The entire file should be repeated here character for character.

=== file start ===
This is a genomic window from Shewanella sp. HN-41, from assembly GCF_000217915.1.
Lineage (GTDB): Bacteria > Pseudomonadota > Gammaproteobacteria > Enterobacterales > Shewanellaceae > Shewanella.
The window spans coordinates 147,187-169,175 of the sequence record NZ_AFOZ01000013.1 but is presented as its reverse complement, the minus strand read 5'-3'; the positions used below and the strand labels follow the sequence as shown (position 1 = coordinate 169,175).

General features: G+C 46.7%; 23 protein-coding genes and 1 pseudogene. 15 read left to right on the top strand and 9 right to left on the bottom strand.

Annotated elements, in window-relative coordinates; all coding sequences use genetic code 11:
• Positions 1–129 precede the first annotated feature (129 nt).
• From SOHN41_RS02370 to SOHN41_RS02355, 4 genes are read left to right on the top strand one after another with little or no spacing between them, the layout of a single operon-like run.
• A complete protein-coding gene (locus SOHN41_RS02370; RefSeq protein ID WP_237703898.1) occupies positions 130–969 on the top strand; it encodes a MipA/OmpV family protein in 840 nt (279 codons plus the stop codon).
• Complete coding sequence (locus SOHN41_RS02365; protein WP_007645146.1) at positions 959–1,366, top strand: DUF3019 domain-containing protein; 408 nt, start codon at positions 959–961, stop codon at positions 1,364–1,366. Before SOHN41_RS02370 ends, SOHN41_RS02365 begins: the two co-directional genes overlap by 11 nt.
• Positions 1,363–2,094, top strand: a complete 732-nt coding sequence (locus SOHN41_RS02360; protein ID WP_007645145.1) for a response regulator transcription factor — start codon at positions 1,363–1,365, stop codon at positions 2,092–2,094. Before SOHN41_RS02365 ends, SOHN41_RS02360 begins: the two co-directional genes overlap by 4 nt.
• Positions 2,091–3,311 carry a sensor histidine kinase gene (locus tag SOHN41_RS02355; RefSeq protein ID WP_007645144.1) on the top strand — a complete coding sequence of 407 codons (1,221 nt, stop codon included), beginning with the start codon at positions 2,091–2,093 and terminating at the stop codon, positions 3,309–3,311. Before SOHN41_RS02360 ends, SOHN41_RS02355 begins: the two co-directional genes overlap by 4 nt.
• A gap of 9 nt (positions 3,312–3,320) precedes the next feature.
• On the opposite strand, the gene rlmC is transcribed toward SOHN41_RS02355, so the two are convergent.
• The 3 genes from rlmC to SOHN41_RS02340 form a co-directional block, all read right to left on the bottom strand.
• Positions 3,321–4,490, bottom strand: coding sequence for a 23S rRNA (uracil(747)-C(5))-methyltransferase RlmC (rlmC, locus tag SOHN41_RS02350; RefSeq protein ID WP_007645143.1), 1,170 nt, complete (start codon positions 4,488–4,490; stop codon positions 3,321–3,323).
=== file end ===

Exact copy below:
This is a genomic window from Shewanella sp. HN-41, from assembly GCF_000217915.1.
Lineage (GTDB): Bacteria > Pseudomonadota > Gammaproteobacteria > Enterobacterales > Shewanellaceae > Shewanella.
The window spans coordinates 147,187-169,175 of the sequence record NZ_AFOZ01000013.1 but is presented as its reverse complement, the minus strand read 5'-3'; the positions used below and the strand labels follow the sequence as shown (position 1 = coordinate 169,175).

General features: G+C 46.7%; 23 protein-coding genes and 1 pseudogene. 15 read left to right on the top strand and 9 right to left on the bottom strand.

Annotated elements, in window-relative coordinates; all coding sequences use genetic code 11:
• Positions 1–129 precede the first annotated feature (129 nt).
• From SOHN41_RS02370 to SOHN41_RS02355, 4 genes are read left to right on the top strand one after another with little or no spacing between them, the layout of a single operon-like run.
• A complete protein-coding gene (locus SOHN41_RS02370; RefSeq protein ID WP_237703898.1) occupies positions 130–969 on the top strand; it encodes a MipA/OmpV family protein in 840 nt (279 codons plus the stop codon).
• Complete coding sequence (locus SOHN41_RS02365; protein WP_007645146.1) at positions 959–1,366, top strand: DUF3019 domain-containing protein; 408 nt, start codon at positions 959–961, stop codon at positions 1,364–1,366. Before SOHN41_RS02370 ends, SOHN41_RS02365 begins: the two co-directional genes overlap by 11 nt.
• Positions 1,363–2,094, top strand: a complete 732-nt coding sequence (locus SOHN41_RS02360; protein ID WP_007645145.1) for a response regulator transcription factor — start codon at positions 1,363–1,365, stop codon at positions 2,092–2,094. Before SOHN41_RS02365 ends, SOHN41_RS02360 begins: the two co-directional genes overlap by 4 nt.
• Positions 2,091–3,311 carry a sensor histidine kinase gene (locus tag SOHN41_RS02355; RefSeq protein ID WP_007645144.1) on the top strand — a complete coding sequence of 407 codons (1,221 nt, stop codon included), beginning with the start codon at positions 2,091–2,093 and terminating at the stop codon, positions 3,309–3,311. Before SOHN41_RS02360 ends, SOHN41_RS02355 begins: the two co-directional genes overlap by 4 nt.
• A gap of 9 nt (positions 3,312–3,320) precedes the next feature.
• On the opposite strand, the gene rlmC is transcribed toward SOHN41_RS02355, so the two are convergent.
• The 3 genes from rlmC to SOHN41_RS02340 form a co-directional block, all read right to left on the bottom strand.
• Positions 3,321–4,490, bottom strand: coding sequence for a 23S rRNA (uracil(747)-C(5))-methyltransferase RlmC (rlmC, locus tag SOHN41_RS02350; RefSeq protein ID WP_007645143.1), 1,170 nt, complete (start codon positions 4,488–4,490; stop codon positions 3,321–3,323).